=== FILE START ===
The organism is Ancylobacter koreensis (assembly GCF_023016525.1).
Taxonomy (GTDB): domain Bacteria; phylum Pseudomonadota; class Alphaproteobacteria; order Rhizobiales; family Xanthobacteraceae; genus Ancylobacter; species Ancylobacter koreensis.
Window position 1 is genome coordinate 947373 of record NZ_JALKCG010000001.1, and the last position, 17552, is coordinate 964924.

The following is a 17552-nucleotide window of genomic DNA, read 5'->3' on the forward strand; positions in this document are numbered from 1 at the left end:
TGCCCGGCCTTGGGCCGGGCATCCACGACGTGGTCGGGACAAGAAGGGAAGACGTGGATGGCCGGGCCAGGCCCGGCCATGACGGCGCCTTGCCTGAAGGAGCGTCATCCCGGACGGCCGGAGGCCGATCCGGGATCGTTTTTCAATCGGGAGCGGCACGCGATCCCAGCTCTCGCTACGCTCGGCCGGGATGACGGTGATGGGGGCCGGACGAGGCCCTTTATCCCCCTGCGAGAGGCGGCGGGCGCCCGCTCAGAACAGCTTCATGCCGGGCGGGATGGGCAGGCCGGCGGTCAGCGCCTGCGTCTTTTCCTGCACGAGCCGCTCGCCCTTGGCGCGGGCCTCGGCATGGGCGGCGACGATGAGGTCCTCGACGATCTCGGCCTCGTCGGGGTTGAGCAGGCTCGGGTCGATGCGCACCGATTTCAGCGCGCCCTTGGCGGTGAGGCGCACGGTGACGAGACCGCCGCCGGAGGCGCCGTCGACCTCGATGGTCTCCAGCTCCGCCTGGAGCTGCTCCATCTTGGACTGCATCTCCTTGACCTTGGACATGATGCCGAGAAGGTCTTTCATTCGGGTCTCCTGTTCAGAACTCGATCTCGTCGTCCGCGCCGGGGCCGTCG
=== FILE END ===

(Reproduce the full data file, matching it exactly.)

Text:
The organism is Ancylobacter koreensis (assembly GCF_023016525.1).
Taxonomy (GTDB): domain Bacteria; phylum Pseudomonadota; class Alphaproteobacteria; order Rhizobiales; family Xanthobacteraceae; genus Ancylobacter; species Ancylobacter koreensis.
Window position 1 is genome coordinate 947373 of record NZ_JALKCG010000001.1, and the last position, 17552, is coordinate 964924.

The following is a 17552-nucleotide window of genomic DNA, read 5'->3' on the forward strand; positions in this document are numbered from 1 at the left end:
TGCCCGGCCTTGGGCCGGGCATCCACGACGTGGTCGGGACAAGAAGGGAAGACGTGGATGGCCGGGCCAGGCCCGGCCATGACGGCGCCTTGCCTGAAGGAGCGTCATCCCGGACGGCCGGAGGCCGATCCGGGATCGTTTTTCAATCGGGAGCGGCACGCGATCCCAGCTCTCGCTACGCTCGGCCGGGATGACGGTGATGGGGGCCGGACGAGGCCCTTTATCCCCCTGCGAGAGGCGGCGGGCGCCCGCTCAGAACAGCTTCATGCCGGGCGGGATGGGCAGGCCGGCGGTCAGCGCCTGCGTCTTTTCCTGCACGAGCCGCTCGCCCTTGGCGCGGGCCTCGGCATGGGCGGCGACGATGAGGTCCTCGACGATCTCGGCCTCGTCGGGGTTGAGCAGGCTCGGGTCGATGCGCACCGATTTCAGCGCGCCCTTGGCGGTGAGGCGCACGGTGACGAGACCGCCGCCGGAGGCGCCGTCGACCTCGATGGTCTCCAGCTCCGCCTGGAGCTGCTCCATCTTGGACTGCATCTCCTTGACCTTGGACATGATGCCGAGAAGGTCTTTCATTCGGGTCTCCTGTTCAGAACTCGATCTCGTCGTCCGCGCCGGGGCCGTCG